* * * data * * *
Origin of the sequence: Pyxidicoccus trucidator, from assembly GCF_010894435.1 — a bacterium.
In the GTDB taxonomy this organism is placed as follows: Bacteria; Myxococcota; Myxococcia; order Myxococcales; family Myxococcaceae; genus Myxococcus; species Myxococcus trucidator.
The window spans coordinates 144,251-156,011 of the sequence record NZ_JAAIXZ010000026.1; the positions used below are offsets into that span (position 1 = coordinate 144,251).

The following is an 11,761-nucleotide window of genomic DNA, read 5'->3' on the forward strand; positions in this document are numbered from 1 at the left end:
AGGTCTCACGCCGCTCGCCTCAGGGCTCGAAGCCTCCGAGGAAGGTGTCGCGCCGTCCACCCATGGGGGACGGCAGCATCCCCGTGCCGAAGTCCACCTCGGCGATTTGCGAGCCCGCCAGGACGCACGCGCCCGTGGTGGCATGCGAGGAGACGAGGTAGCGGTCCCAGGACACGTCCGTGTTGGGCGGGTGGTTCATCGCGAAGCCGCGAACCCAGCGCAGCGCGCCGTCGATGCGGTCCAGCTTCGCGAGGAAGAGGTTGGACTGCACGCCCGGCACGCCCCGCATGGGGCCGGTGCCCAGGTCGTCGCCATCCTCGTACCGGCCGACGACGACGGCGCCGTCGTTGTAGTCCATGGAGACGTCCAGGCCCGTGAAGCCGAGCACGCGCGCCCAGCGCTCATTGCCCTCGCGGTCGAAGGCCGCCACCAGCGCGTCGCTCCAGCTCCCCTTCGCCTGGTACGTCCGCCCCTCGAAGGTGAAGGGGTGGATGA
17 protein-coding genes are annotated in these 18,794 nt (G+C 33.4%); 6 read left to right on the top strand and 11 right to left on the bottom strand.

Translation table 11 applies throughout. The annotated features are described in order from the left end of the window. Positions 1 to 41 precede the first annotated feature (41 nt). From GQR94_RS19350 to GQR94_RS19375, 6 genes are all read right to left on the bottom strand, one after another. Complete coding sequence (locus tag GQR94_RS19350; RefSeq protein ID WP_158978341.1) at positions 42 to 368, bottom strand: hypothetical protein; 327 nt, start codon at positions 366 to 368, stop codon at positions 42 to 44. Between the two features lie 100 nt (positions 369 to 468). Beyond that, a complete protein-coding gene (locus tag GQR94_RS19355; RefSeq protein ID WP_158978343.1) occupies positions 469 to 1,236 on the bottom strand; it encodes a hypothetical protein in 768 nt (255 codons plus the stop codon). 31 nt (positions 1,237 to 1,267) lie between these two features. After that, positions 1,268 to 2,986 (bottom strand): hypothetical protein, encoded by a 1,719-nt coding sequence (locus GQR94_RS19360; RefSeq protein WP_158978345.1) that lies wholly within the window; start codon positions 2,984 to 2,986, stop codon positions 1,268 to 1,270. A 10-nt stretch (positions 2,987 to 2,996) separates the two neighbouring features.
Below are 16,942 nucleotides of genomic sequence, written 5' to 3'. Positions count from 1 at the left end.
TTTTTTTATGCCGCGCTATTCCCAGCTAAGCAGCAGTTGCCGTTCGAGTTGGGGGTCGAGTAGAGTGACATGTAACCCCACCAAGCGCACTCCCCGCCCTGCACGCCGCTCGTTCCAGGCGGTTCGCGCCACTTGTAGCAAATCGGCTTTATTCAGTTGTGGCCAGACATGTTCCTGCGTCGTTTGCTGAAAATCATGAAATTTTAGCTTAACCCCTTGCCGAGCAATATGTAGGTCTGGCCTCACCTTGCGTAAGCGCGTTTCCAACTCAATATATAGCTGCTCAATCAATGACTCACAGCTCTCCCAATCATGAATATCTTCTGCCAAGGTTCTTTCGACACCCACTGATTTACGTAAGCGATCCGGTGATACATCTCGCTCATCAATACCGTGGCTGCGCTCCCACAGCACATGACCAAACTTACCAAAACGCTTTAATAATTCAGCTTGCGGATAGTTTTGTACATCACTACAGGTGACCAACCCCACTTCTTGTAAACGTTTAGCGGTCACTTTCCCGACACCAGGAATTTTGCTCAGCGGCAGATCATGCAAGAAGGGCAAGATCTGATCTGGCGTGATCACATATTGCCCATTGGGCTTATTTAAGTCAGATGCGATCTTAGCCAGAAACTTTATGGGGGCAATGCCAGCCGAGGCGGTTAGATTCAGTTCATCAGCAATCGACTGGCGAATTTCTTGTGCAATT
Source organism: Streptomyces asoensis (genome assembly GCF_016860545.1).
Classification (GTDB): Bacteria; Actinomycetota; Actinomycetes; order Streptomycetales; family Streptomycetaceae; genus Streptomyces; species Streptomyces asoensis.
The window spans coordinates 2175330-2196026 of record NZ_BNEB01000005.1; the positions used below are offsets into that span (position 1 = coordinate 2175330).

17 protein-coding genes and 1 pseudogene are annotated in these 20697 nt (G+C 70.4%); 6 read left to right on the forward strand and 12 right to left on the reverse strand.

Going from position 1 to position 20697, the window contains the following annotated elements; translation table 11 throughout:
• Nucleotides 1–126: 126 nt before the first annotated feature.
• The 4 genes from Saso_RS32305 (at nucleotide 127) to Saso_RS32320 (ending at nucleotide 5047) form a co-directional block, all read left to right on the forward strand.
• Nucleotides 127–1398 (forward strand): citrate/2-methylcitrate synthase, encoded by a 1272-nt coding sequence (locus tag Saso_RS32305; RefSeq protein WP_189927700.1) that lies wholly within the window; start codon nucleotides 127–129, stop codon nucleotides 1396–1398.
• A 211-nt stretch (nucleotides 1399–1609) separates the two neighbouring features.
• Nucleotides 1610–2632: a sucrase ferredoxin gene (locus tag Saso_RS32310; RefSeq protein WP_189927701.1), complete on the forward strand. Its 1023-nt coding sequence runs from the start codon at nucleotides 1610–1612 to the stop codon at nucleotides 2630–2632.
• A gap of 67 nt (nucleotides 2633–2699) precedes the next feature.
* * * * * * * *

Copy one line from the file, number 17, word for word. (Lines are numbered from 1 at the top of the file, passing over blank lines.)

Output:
• Nucleotides 127–1398 (forward strand): citrate/2-methylcitrate synthase, encoded by a 1272-nt coding sequence (locus tag Saso_RS32305; RefSeq protein WP_189927700.1) that lies wholly within the window; start codon nucleotides 127–129, stop codon nucleotides 1396–1398.